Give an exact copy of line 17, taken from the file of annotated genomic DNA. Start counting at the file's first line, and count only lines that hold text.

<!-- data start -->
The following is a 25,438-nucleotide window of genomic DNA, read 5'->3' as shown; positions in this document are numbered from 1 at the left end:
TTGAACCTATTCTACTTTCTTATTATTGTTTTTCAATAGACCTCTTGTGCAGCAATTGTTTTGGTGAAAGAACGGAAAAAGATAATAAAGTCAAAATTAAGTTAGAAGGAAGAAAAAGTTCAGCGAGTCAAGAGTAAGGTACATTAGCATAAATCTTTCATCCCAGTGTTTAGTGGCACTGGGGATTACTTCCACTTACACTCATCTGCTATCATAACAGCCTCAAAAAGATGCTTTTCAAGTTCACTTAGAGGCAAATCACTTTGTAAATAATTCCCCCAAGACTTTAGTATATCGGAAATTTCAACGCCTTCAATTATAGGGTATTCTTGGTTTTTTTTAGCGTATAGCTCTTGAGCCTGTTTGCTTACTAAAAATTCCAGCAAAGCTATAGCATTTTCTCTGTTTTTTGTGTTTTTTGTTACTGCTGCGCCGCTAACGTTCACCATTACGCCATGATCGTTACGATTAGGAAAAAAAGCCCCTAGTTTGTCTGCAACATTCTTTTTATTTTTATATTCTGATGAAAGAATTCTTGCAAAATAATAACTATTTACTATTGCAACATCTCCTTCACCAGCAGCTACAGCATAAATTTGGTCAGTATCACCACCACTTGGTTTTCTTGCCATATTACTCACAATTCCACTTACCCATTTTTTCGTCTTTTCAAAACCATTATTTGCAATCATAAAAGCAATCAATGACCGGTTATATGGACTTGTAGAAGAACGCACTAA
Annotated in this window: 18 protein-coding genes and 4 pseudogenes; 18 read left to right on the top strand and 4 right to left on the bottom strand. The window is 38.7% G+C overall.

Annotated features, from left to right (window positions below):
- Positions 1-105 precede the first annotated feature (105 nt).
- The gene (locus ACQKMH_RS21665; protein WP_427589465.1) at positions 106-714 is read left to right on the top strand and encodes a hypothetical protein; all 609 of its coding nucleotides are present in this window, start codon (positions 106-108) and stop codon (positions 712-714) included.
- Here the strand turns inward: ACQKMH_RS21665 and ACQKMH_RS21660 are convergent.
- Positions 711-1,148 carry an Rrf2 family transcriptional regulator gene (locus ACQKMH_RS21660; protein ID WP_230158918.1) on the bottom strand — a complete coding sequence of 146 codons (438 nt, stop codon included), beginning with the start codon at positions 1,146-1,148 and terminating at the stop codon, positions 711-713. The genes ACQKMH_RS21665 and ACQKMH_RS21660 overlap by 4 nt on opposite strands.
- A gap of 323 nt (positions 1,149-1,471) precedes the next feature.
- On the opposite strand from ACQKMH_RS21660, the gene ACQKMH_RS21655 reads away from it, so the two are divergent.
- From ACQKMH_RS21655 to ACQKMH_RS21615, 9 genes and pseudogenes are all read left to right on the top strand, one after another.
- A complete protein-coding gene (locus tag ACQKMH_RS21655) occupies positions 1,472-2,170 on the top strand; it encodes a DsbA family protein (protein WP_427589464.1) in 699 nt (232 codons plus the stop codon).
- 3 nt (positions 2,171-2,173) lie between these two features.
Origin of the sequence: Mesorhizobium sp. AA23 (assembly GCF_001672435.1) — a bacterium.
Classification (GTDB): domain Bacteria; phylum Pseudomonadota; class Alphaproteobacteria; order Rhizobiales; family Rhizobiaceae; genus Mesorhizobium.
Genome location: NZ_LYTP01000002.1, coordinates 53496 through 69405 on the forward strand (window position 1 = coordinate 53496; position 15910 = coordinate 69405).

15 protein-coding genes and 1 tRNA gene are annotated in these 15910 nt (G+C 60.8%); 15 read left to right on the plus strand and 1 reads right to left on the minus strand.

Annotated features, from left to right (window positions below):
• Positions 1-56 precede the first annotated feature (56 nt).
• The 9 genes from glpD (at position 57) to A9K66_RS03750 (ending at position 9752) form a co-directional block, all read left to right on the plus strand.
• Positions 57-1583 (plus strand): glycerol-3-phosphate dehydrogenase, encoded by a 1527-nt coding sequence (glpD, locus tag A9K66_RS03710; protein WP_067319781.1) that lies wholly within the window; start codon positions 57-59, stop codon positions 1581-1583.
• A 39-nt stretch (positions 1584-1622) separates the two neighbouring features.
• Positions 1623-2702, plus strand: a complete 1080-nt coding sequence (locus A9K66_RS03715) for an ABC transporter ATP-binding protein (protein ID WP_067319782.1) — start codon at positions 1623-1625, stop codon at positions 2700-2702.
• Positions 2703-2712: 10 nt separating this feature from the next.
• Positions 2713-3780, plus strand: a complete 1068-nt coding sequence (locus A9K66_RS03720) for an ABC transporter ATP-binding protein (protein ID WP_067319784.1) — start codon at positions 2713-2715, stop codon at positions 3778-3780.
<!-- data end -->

15 protein-coding genes and 1 tRNA gene are annotated in these 15910 nt (G+C 60.8%); 15 read left to right on the plus strand and 1 reads right to left on the minus strand.